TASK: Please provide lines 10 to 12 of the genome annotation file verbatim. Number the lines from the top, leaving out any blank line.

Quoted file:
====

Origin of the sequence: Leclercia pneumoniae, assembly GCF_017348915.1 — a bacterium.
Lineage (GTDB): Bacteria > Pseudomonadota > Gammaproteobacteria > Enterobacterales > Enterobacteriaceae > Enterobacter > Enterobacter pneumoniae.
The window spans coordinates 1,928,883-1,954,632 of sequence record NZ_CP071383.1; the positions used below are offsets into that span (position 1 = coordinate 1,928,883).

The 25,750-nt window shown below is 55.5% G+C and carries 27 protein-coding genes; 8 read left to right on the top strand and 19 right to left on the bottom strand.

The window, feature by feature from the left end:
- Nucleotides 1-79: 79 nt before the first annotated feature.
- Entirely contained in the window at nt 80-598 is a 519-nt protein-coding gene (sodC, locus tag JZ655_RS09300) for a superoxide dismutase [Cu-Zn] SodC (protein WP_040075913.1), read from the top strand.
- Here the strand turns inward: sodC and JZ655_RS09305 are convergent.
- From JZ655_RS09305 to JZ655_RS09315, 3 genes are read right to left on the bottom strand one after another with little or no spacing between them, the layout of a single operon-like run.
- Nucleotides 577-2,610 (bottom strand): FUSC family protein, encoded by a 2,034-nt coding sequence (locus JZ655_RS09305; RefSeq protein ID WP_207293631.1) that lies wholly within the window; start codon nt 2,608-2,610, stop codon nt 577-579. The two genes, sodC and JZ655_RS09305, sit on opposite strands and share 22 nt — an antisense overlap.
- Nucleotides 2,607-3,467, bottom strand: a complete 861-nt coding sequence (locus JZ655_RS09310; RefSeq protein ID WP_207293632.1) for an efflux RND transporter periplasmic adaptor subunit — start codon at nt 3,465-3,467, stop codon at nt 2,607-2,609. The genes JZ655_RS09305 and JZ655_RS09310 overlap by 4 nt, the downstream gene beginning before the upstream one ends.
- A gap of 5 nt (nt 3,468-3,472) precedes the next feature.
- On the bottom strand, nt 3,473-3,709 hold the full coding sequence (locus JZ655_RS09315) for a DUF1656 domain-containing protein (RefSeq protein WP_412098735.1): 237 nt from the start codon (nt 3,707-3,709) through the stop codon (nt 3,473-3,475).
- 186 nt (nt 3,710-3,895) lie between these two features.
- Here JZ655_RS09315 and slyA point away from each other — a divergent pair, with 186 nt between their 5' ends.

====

- Nucleotides 577-2,610 (bottom strand): FUSC family protein, encoded by a 2,034-nt coding sequence (locus JZ655_RS09305; RefSeq protein ID WP_207293631.1) that lies wholly within the window; start codon nt 2,608-2,610, stop codon nt 577-579. The two genes, sodC and JZ655_RS09305, sit on opposite strands and share 22 nt — an antisense overlap.
- Nucleotides 2,607-3,467, bottom strand: a complete 861-nt coding sequence (locus JZ655_RS09310; RefSeq protein ID WP_207293632.1) for an efflux RND transporter periplasmic adaptor subunit — start codon at nt 3,465-3,467, stop codon at nt 2,607-2,609. The genes JZ655_RS09305 and JZ655_RS09310 overlap by 4 nt, the downstream gene beginning before the upstream one ends.
- A gap of 5 nt (nt 3,468-3,472) precedes the next feature.